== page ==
Ever since my parents loaned me their copy of Ender’s Game by Orson Scott Card to read as a teenager, I’ve been a fan. In one story, Card taught us about the perils of an over-reaching tyrannical government, about the evolution of technology, specifically the Internet, and how to change the rules of the game. “Remember,” said Ender, “the enemy’s gate is down.”
After many years of excitement and trepidation, this modern classic has come to the big screen. I resisted immediately blogging after seeing the movie, but now that I’ve had some time to think about it, here are a few thoughts about what Ender’s Game got right and wrong as compared to the book. Overall, the movie stayed true to the book. While there were these little things here and there, the main point was the same.
Take Aways: If you’ve read the book, go enjoy the movie but try not to get caught up in the minutia. If you haven’t read the book, read it first then go see the movie. If you don’t want to read the book – why are you reading this article?
What It Got Right
2) The allusion to a romance between Ender and Petra almost made me vomit. Didn’t they read the book?! Ender was six and she was, like, eleven! That’s gross. But again, it wasn’t as bad as it originally seemed to my book-loving sensibilities. Ender and all of the children needed to be older for the sake of the screen play. They didn’t have time to watch him grow up, and they only had one actor.
So, I can see where it would have been hard to pretend that nothing was going on with two teenage characters one male and one female. They went right up to the line of implying that there was a relationship, and then backed away from it when Ender went out into space by himself. I can accept it.
3) Which leads me to the next point, that they completely cut out the subplot of Valentine and Peter Wiggin. It did hurt the story a bit, because the casual movie-goer has no idea why Ender was so afraid of Peter when he saw his image in the game or why Valentine’s letters meant so much to Ender. However, the story of the older two Wiggins could be a movie all its own, and I agree that focusing on Ender was a good decision.
The greatest question that I have is that if they are going to attempt a sequel, how are they going to explain Valentine going to space with Ender when they left her on Earth in the screen play? Questions, questions.
What It Got Wrong
1) The movie was strictly written for fans of the book and did not have much appeal to uninitiated viewers. Without the reference of the book, the characters in the movie undoubtedly seem underdeveloped and static. We don’t really get a look into Ender’s family or life on Earth to see the damage that the totalitarian militaristic government has caused. This is unfortunate because the movie could have played off of the success of other dystopian hits, like The Hunger Games, if they had paid more attention to the affects of the government on Earth.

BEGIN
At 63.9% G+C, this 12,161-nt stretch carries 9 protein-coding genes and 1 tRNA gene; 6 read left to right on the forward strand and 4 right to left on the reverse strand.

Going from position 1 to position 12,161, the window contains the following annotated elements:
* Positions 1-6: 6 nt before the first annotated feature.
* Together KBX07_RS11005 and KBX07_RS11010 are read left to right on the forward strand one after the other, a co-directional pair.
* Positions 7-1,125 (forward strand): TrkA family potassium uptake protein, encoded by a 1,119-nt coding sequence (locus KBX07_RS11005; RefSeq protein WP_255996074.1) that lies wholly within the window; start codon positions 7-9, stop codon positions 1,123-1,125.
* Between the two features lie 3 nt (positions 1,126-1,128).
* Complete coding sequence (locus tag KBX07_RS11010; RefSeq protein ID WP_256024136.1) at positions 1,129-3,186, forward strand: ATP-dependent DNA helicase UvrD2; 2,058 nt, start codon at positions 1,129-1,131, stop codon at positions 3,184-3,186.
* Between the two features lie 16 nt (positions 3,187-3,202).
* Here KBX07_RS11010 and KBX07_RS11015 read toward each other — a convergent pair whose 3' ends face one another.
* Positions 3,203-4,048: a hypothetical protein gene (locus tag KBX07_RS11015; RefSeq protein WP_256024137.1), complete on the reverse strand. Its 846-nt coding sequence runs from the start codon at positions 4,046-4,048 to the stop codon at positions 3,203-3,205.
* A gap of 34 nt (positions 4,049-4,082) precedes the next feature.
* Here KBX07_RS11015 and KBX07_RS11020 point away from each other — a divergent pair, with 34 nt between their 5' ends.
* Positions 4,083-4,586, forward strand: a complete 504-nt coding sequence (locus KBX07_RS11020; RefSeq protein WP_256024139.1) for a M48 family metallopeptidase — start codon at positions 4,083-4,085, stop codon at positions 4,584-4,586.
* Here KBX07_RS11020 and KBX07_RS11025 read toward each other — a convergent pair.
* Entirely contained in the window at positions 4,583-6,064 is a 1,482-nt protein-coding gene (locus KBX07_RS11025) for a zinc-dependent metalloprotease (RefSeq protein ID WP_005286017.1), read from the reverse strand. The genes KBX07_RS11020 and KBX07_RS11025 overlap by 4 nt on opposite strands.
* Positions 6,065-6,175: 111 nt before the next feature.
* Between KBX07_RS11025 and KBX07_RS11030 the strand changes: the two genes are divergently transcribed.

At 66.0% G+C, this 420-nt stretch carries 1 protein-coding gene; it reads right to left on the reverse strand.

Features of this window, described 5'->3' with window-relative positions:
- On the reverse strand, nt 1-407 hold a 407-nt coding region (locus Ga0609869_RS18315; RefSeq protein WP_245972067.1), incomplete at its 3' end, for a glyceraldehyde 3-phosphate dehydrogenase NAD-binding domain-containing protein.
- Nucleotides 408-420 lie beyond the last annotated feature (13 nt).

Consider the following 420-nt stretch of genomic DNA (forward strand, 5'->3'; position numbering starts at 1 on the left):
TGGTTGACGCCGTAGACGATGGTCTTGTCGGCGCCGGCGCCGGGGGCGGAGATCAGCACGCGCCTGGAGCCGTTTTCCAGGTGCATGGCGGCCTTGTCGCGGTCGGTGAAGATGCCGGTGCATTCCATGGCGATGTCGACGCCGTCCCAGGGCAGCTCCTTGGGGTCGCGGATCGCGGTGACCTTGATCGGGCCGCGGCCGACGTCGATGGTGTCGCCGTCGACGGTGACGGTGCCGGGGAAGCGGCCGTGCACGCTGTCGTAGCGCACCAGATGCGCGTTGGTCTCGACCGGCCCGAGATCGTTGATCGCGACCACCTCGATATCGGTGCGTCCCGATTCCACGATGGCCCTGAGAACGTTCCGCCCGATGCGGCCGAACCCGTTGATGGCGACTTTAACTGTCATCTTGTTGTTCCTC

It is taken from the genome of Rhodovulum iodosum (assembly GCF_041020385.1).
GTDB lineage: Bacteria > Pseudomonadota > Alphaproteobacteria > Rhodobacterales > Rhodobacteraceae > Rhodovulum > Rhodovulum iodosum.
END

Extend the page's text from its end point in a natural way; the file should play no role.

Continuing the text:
2) In the movie they merged Ender’s video game which was developed by a relationship with him and the computer, and his dreams which were the result of the Formic’s reaching out to his subconscious. They could never explain in the movie how the Formic’s were able to affect the computer and change the game, and that absence is a problem.
3) Perhaps the most important error is that the movie failed to explain why the Formics never returned. Jordon Ballor of the Acton Institute, and fellow nerd, summed up this complaint better than I ever could.
The Formics had no conception of a species other than their own, so in their first interaction with human beings, they abided by something like the golden rule: the treated humans as they would wish to be treated. For a species similar in social relationship to an insect colony like ants, this meant that the drones or workers were deployed to take over another colony’s area. The lives of the individual workers meant nothing, as they were all part of a larger collective controlled by the queen.
The significant difference in perspective between humans and the Formics comes to clarity in the realization that every single, individual human being is a queen – a center of personality, talent and moral agency. We are all, in the words of Genesis, created in God’s image and likeness. And as the Psalmist celebrates, humans are made “a little lower than the angels” and “crowned … with glory and honor.” The moral calculus of what the Formics have wrought can be inferred from the divine sanction against murder, also from Genesis: “And for your lifeblood I will surely demand an accounting. I will demand an accounting from every animal. And from each human being, too, I will demand an accounting for the life of another human being.”
There is a measure of redemption beyond blood reckoning, however. This understanding that turns toward loving forgiveness is the redemptive dynamic of Ender’s Game. The movie has lessons to teach us about how to communicate with and relate to our fellow human beings, who C.S. Lewis once described as “immortals whom we joke with, work with, marry, snub and exploit – immortal horrors or everlasting splendors.” We are all queens.
Read the rest of Jordan’s excellent post here.
By leaving this out, the screen play confused a lot of new viewers about why Ender felt guilt over destroying the Formics. One commentator even said on Facebook, “alien forces kill tens of millions of humans and when we wipe them out, the supposed hero warrior feels bad and goes to help them rebuild? Heck no.”
Clearly this person missed the point, and that is fault of Gavin Hood.
Comment: What do you think the movie got right or wrong compared to the book?